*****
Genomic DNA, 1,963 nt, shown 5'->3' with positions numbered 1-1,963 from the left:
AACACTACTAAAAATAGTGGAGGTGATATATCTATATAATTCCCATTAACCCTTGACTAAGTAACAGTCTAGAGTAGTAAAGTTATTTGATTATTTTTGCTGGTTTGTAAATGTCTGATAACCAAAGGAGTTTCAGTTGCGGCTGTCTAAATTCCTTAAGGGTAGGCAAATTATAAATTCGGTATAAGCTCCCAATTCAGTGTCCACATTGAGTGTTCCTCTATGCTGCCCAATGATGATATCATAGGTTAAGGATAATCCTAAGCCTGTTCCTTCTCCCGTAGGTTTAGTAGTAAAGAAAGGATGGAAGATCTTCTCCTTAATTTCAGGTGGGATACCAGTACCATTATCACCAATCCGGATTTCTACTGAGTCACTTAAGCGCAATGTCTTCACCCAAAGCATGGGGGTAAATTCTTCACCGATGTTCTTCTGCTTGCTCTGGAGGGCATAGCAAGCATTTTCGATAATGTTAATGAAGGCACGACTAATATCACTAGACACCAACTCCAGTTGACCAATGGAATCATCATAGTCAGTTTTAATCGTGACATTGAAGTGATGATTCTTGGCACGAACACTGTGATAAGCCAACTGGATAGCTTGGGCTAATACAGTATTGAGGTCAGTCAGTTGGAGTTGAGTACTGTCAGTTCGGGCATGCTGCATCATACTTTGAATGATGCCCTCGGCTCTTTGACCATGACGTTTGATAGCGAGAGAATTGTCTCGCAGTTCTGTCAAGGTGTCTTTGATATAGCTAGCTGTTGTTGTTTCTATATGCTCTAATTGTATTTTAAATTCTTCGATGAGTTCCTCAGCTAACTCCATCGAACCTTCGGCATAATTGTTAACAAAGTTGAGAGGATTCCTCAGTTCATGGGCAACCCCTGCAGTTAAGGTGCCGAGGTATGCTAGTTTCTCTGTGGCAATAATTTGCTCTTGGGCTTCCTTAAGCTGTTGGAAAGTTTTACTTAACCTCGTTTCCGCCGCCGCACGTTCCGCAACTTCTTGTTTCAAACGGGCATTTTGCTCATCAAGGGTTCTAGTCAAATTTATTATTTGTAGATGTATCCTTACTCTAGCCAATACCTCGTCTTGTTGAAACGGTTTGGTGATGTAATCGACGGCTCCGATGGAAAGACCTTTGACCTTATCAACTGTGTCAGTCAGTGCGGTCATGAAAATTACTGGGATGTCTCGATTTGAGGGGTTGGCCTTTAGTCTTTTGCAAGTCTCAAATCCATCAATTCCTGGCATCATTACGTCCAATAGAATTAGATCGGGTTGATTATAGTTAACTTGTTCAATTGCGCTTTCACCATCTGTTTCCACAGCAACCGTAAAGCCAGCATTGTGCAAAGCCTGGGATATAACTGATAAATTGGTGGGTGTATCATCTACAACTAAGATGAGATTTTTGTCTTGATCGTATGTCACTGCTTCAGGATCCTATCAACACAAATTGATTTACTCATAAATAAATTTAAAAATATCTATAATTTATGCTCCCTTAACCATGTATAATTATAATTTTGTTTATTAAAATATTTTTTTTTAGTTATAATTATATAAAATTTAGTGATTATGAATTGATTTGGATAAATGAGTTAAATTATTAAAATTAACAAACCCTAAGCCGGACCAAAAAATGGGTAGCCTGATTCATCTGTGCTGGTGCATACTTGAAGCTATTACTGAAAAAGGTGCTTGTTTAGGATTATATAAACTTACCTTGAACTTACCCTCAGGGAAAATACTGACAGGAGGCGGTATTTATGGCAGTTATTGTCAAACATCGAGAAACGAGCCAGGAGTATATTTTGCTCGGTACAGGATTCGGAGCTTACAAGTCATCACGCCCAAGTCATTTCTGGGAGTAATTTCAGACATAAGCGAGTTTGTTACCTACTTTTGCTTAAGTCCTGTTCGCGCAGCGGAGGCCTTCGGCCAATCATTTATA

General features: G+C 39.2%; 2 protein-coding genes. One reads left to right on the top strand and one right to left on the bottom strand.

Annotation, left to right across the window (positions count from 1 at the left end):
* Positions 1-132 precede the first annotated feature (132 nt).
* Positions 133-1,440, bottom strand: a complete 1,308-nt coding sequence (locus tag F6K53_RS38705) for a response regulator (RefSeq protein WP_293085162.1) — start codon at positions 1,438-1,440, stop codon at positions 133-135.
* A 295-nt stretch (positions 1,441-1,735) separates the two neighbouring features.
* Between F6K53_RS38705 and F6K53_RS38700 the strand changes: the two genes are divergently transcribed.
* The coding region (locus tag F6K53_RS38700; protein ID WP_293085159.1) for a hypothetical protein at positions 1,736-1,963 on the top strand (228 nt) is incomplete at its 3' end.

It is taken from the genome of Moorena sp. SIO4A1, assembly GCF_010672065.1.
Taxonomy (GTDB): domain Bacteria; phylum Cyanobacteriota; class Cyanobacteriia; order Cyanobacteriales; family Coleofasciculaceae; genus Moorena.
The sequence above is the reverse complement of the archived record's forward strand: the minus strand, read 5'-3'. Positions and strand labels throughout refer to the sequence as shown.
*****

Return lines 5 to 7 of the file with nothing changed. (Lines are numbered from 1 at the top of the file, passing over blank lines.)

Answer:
* Positions 1-132 precede the first annotated feature (132 nt).
* Positions 133-1,440, bottom strand: a complete 1,308-nt coding sequence (locus tag F6K53_RS38705) for a response regulator (RefSeq protein WP_293085162.1) — start codon at positions 1,438-1,440, stop codon at positions 133-135.
* A 295-nt stretch (positions 1,441-1,735) separates the two neighbouring features.